Congo: Illegal Exploitation of Natural Resources
DR Congo: End Illegal Exploitation of Natural Resources
Government must act on Parliamentary Commission’s Recommendations
(London) - The government of the Democratic Republic of Congo must act promptly on the recommendations of a Congolese parliamentary investigation that uncovered illegal natural resource exploitation and profiteering from armed conflict, said a leading group of international human rights, environmental and aid organizations today.
In June 2005 the Lutundula Commission, a special National Assembly commission led by parliamentarian Christophe Lutundula, submitted a report on its investigations into mining and other business contracts that rebels and government authorities signed between 1996 and 2003, when Congo was wracked by war. The report found that dozens of contracts are either illegal or of limited value for the development of the country and it recommends their termination or renegotiation. It further recommends judicial action against a number of senior political and corporate actors involved in these operations.
After eight months of delay, the office of the National Assembly headed by Olivier Kamitatu decided last week to distribute the report to all parliamentarians, though no decision was made on when it would be officially examined by the chamber. Local sources reported the delay was due to pressure by senior politicians named in the report and leading figures of some of the main political parties who wished to bury it before elections scheduled for May. Discussion of the commission’s report by the National Assembly has already been postponed twice and due to a heavy parliamentary agenda, risks being further delayed.
“For years, Congo’s politicians have struck deals that enrich themselves but provide no benefit to the Congolese public. Profits from such deals have often come at the cost of enormous suffering and loss of human lives,” said the coalition of non-governmental organizations. “Parliament must scrutinize the Lutundula Commission’s findings and hold political actors accountable before the elections.”
Since the start of the transitional government in June 2003, armed groups linked to neighboring countries and corrupt Congolese government officials have continued illicit economic exploitation in the country. Last month, a United Nations arms monitoring group reported to the Security Council that the competition for control of natural resources continues to fuel the violent conflict in eastern and southern Congo.
The Lutundula Commission report draws attention to the ongoing illegal exploitation and recommends an immediate moratorium on the signing of new contracts until after the elections. To ensure continued parliamentary scrutiny, it also calls for an expansion of its mandate to investigate contracts signed during the transitional period from June 2003 to present. These recommendations, made eight months ago, were ignored. Meanwhile, political and corporate actors have concluded new mining deals with minimal oversight.
While carrying out the investigation, some members of the commission were threatened and they found politicians, officials, and company executives unwilling to answer questions. Despite support from the World Bank for the commission’s work, a number of countries and international organizations also refused to assist the commission. Officials from the United Nations and the Belgian Senate, both of which had investigated natural resource extraction in the Congo between 2000 and 2003, withheld important information regarding some of the illegal deals, citing concerns over confidentiality.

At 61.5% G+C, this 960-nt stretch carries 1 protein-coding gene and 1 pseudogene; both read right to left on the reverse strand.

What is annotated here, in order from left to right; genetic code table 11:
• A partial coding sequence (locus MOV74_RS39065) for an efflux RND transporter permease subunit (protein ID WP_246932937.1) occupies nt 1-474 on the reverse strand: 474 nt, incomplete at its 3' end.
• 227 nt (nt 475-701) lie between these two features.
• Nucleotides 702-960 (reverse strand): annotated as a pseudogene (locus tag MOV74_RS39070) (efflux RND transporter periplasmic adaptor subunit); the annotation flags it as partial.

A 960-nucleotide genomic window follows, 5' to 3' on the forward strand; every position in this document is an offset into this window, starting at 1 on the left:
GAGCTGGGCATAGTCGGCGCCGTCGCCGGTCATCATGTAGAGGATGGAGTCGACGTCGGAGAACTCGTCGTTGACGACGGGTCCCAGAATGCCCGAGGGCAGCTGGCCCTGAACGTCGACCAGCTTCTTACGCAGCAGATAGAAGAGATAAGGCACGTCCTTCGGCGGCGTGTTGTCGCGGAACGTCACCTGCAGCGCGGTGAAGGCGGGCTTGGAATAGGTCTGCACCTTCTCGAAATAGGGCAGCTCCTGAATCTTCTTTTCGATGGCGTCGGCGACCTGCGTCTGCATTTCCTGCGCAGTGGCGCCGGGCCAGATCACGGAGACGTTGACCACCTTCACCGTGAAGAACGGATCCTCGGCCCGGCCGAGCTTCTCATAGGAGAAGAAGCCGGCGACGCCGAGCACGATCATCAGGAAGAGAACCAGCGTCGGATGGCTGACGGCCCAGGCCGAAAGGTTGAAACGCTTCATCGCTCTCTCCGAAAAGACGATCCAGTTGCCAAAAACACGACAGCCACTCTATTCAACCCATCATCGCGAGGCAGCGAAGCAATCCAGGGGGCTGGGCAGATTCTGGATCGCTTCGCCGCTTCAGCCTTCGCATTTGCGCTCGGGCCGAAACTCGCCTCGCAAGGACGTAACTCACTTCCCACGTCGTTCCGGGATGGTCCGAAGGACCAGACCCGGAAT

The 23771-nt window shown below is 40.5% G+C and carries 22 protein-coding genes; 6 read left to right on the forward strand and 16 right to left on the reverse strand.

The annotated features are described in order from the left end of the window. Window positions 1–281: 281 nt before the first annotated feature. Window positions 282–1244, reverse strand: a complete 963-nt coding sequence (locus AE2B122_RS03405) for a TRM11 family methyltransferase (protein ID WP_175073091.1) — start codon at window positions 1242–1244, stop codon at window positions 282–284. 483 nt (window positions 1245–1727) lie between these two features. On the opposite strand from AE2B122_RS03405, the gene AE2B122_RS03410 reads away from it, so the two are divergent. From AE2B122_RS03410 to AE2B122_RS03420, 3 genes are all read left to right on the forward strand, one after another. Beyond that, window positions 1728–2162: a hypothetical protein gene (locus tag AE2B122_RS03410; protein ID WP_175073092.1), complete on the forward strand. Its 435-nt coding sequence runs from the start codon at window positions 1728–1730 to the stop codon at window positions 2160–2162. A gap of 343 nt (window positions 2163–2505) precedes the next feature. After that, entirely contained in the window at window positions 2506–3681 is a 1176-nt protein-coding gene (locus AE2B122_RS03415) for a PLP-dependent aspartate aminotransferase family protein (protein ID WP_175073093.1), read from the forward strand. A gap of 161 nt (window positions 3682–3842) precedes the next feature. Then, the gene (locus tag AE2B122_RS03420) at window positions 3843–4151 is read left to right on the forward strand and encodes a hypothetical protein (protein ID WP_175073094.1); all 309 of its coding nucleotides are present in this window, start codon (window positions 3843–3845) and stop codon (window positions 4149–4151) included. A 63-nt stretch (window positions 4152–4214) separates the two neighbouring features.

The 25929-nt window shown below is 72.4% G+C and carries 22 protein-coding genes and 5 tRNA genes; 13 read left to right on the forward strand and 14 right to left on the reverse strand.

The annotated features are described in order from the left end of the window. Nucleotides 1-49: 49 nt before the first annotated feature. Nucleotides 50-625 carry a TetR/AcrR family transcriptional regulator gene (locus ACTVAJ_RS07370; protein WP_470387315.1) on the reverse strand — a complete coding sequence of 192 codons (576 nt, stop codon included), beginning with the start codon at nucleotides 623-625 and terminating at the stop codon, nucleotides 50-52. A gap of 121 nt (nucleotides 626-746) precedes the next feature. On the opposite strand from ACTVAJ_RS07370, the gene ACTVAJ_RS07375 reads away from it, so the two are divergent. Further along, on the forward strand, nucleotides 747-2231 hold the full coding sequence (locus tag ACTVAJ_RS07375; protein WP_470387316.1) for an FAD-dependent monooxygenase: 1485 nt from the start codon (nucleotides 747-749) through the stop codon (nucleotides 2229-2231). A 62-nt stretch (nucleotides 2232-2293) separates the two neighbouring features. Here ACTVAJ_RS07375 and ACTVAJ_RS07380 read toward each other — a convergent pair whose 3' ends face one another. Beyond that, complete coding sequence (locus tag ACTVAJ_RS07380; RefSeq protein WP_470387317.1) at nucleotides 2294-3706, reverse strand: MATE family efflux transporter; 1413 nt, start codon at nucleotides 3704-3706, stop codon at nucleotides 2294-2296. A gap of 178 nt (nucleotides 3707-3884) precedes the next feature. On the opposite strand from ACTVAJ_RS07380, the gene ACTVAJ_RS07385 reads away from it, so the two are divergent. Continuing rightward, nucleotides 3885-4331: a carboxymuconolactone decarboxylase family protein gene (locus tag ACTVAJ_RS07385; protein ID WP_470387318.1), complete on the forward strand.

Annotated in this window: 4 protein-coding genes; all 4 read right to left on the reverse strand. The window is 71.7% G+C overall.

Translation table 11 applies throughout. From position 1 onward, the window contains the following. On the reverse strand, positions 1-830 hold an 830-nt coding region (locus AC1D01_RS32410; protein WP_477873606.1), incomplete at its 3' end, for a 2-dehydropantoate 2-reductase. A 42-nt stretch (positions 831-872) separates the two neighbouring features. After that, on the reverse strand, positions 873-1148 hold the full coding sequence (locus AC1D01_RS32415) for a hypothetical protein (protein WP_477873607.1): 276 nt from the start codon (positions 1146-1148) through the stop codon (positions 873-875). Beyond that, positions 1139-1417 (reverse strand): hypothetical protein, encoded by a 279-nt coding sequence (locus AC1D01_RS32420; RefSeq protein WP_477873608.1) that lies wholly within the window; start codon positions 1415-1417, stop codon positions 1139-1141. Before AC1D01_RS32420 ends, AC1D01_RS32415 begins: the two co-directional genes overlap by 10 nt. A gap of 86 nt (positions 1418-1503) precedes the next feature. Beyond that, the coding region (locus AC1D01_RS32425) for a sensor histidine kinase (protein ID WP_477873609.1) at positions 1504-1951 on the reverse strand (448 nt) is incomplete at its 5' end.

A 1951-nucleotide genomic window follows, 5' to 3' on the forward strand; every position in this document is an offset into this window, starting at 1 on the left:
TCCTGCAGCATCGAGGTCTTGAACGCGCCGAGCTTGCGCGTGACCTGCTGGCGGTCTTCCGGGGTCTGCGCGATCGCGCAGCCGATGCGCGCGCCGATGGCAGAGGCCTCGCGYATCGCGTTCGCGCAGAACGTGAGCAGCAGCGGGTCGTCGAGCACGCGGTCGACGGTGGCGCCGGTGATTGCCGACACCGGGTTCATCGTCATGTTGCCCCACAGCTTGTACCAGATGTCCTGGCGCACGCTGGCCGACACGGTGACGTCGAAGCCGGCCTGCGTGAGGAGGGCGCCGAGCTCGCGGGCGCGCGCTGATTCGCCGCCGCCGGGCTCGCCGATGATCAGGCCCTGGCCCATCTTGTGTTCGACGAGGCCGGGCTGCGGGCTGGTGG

In its report, the commission corroborates the central findings of the U.N. Panel of Experts and other investigations, which concluded that belligerents were motivated in part by their desire to exploit Congo’s mineral and economic wealth. Belligerents used some of their profits to finance further military operations that often involved widespread human rights abuses against civilians and violations of international humanitarian law. The war is estimated to have caused the deaths of four million people in Congo, the highest death toll in terms of civilian lives since World War II.
Set up by the peace accords of 2003, the Lutundula Commission includes representatives of all the major parties to the conflict. The commission assessed the legality of deals entered into by the former belligerents and their possible benefits for the nation. In its first report, the commission recommends that sixteen contracts be ended or renegotiated and that twenty-eight Congolese and international companies be investigated for violations of Congolese law. The commission also recommends that seventeen persons be prosecuted for fraud, theft and other charges. A second report detailing the financial costs of the war is soon to be submitted by the commission.
“When the peace accords were signed, all parties agreed to investigate these deals. Now that the commission has found proof of corruption and abuses, Congolese leaders must squarely address the problem,” said the coalition of international NGOs. “Parliament must promptly put the commission’s report on its agenda and take action on its recommendations before the end of the transition period.”
group of international and Congolese human rights,
environmental and aid organizations includes:
Association Africaine de Droit de l'Homme (ASADHO-Katanga)
Centre National D'Appui Au Developpement et à la Participation Populaire (CENADEP)
Friends of the Earth-USA
Groupe d'Appui Aux Exploitants des Ressources Naturelles (GAERN)
Human Rights Watch
International Crisis Group (ICG)
Netherlands Institute for Southern Africa (NiZA)
Nouvelle Dynamique Syndicale (NDS)
Organisation Concertée des Ecologistes et Amis de la Nature (OCEAN)
Rights and Accountability in Development (RAID)
The Rainforest Foundation UK